Looking Back - NDN's "Preview to the Summit of the Americas" Event

In March, NDN proudly hosted the first "Preview to the Summit of the Americas," in Washington, D.C. At the event, moderated by Mr. Nelson Cunningham, we gained valuable insight from our distinguished panelists. 

Our keynote speaker, U.S. Sen. Robert Menendez, has been a long-time friend of NDN's and inspired what has developed into the Latin America Policy Initiative at NDN, founded on a core principle: as stated by Sen. Menendez, "In the age of globalization, we are inextricably linked to the rest of the world – and to no people are we more closely connected than to our neighbors in Latin America." Below, an excerpt of Sen. Menendez's remarks at the "Preview to the Summit of the Americas":

[The Summit of the Americas] meeting isn’t just an opportunity to tackle our common challenges — it’s another chance to be reminded how connected we all are. Those of us who advocate strong cooperation across borders always have the challenge of explaining to a taxpayer in New Jersey why they might be asked to support a program in Nuevo Leon. The Summit is going to help the entire region remember why...Giving greater mutual focus to institution-building, cross-border development and democracy is a strategy meant to improve the quality of life of our citizens. But maybe above all, finding that focus represents an opportunity to build a new trust between us, to substitute unnecessary tension for a new bond of hope.

Click here for the entire address.


As we reflect on the Summit that just passed, we would like to recap the event and share the ideas presented by our rich panel.  Please access the video of each speaker:

U.S. Rep. Eliot Engel, Chairman of the House of Representatives Subcommittee on the Western Hemisphere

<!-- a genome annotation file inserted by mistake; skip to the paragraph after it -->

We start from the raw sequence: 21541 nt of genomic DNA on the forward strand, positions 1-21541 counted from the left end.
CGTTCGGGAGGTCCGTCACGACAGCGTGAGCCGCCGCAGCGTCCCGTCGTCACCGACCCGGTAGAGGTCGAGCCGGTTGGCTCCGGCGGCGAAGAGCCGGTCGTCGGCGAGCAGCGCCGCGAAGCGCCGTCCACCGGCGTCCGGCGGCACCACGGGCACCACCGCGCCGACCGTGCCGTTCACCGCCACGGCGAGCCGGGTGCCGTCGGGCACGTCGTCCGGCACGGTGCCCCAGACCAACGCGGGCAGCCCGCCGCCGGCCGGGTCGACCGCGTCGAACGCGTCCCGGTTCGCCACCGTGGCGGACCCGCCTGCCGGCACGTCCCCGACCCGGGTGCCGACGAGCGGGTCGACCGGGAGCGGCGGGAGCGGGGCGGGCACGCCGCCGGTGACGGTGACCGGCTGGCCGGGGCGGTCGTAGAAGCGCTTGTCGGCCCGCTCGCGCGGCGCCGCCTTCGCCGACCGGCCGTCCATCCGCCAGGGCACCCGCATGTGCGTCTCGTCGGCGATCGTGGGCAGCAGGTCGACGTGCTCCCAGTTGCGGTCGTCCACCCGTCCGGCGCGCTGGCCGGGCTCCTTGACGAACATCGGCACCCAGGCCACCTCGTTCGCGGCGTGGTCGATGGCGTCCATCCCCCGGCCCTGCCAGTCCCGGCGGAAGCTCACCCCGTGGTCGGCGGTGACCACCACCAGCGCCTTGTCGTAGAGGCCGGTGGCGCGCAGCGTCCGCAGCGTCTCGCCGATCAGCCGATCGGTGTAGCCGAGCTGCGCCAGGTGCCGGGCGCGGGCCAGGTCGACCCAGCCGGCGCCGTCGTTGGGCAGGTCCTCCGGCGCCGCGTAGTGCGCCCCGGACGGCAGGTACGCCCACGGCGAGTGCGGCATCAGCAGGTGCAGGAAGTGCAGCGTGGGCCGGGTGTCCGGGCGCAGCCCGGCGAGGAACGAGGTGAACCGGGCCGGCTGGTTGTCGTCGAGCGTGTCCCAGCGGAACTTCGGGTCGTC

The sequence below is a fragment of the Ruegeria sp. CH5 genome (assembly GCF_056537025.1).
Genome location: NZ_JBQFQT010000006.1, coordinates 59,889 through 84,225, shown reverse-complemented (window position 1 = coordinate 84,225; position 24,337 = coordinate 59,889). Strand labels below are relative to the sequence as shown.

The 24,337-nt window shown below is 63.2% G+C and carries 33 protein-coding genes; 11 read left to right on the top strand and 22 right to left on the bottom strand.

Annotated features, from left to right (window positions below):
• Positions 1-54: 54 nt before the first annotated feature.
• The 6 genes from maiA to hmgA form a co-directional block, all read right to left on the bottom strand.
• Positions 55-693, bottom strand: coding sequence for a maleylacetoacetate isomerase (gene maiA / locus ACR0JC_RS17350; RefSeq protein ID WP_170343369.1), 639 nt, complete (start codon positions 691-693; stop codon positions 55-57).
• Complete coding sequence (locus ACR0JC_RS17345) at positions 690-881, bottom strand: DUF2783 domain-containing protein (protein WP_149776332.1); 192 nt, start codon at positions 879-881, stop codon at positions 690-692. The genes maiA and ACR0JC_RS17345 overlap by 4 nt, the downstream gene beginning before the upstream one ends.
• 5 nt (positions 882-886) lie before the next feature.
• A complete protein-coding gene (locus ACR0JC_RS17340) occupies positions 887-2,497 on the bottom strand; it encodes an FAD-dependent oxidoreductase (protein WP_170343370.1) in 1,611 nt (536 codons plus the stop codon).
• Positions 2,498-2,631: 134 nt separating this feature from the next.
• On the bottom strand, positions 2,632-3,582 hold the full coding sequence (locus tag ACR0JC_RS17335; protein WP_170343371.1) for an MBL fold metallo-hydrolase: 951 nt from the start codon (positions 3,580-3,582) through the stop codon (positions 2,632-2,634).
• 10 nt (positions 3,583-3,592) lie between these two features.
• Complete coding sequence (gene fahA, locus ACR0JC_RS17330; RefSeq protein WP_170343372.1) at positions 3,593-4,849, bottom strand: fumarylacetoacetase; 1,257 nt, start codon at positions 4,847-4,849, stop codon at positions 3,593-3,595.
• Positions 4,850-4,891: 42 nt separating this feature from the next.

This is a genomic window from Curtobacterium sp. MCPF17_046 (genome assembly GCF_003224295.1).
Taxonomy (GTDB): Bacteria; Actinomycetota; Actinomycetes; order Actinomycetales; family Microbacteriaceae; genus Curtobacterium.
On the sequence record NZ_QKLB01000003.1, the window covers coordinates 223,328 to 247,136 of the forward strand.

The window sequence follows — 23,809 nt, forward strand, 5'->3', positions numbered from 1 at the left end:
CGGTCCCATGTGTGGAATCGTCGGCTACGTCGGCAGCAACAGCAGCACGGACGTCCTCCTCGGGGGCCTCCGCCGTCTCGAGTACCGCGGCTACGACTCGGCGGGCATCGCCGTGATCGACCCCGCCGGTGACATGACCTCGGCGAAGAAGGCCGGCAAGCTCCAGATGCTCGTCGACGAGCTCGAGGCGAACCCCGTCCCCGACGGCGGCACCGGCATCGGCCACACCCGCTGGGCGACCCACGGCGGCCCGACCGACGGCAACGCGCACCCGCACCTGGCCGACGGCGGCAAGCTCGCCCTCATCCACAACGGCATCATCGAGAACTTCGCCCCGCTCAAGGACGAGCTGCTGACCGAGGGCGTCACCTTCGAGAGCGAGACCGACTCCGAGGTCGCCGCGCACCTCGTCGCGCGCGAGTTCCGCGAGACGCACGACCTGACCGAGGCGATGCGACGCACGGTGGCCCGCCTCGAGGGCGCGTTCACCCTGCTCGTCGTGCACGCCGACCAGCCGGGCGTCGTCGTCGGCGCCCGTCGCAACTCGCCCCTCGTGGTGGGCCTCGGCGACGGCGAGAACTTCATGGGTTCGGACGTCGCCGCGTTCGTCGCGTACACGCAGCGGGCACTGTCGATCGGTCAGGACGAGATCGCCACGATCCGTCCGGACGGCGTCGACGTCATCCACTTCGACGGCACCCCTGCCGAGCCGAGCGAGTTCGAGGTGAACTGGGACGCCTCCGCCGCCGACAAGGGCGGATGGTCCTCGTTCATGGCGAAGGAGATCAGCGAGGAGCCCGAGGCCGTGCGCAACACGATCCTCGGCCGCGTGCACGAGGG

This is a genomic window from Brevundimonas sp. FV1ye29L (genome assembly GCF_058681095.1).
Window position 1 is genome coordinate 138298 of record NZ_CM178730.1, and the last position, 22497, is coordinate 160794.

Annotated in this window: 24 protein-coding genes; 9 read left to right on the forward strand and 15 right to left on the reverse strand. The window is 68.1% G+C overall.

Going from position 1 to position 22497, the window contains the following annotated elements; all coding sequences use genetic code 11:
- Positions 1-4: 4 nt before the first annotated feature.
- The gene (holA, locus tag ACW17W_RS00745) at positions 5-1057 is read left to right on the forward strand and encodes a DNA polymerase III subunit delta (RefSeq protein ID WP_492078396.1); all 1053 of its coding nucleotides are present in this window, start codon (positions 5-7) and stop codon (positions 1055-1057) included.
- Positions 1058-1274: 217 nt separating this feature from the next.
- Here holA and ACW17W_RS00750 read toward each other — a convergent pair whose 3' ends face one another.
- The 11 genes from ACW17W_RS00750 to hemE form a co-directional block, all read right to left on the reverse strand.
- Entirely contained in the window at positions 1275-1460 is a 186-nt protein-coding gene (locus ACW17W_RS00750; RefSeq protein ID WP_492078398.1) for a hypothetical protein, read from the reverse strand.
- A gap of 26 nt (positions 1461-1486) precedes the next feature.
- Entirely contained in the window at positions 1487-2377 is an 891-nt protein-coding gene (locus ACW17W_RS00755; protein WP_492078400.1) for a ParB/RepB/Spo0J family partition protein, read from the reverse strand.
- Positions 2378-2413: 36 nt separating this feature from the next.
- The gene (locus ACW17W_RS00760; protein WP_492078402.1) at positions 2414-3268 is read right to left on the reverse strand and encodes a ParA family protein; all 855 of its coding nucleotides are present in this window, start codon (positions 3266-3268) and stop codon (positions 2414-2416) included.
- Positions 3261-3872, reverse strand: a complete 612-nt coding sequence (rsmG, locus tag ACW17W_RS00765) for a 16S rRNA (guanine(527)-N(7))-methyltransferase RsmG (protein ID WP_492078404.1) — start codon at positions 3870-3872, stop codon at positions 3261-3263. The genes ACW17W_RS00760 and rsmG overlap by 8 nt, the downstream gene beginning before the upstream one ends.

Ambassador Jeffrey Davidow
Hon. Samuel Lewis Navarro,
First Vice President and Foreign Minister of Panama
Jane Thery,
Head of OAS – USA Relations, Secretariat for External Relations of the Organization of American States (OAS) in Washington, DC.
Dr. Paul Byam,
Deputy Chief of Mission of the Embassy of Trinidad and Tobago
Ambassador Jose Pinelo,
Ambassador of Bolivia to the Organization of the American States
Ambassador Carolina Barco,
Ambassador of Colombia to the United States of America
Ambassador Luis Gallegos,
Ambassador of Ecuador to the United States of America

Violence in Mexico Unprecedented, No One Outside of Mexico Seems to Care

A controversial Blago and a shoe being thrown at President Bush are stories that have made it around virtually every website and every newspaper in the world. The story of an American security expert being kidnapped doesn't even make front page news in his own country. The difference between the first two and the third is that the last is a reflection of a much broader crisis in America's own vicinity, which has much, MUCH more severe consequences for the U.S. and Latin American region. Felix Batista, 55, was taken by a group of armed men last week in the state of Coahuila, where he was giving seminars for business owners. Batista is a security expert, as well as an expert negotiator - he successfully led negotiations in high-profile kidnappings and criminal cases in Mexico. This kidnapping occurs just days after the Mexican National Commission for Human Rights issued a report on the "Fundamental Right to Security in Our Country," the Commission found that there have been approximately 20,000 kidnappings and 10,500 drug-related killings from 2006 to 2008. To put the number in perspective, this is more than twice the number of soldiers killed in Iraq over a longer period (2004-2008).

The Human Rights Commission concluded that an average 43,835 crimes are reported daily, there are no estimates as to how many go unreported. This fact is made more dramatic by the levels of impunity found by the Commission - according to its study, 9 out of every 10 crimes that occur in Mexico go unpunished, which translates to a 90% rate of impunity. And yet the international community has still not declared this a humanitarian crisis - Mexicans are not granted asylum or refugee status just because of a little drug war. And then they are criticized for trying to leave these dangerous conditions, particularly in Northern Mexico. Nor is the international community demonstrating much support to President Calderon as he tries to fight drug cartels that enjoy bottomless resources, while he also deals with the corruption within government ranks that is under investigation.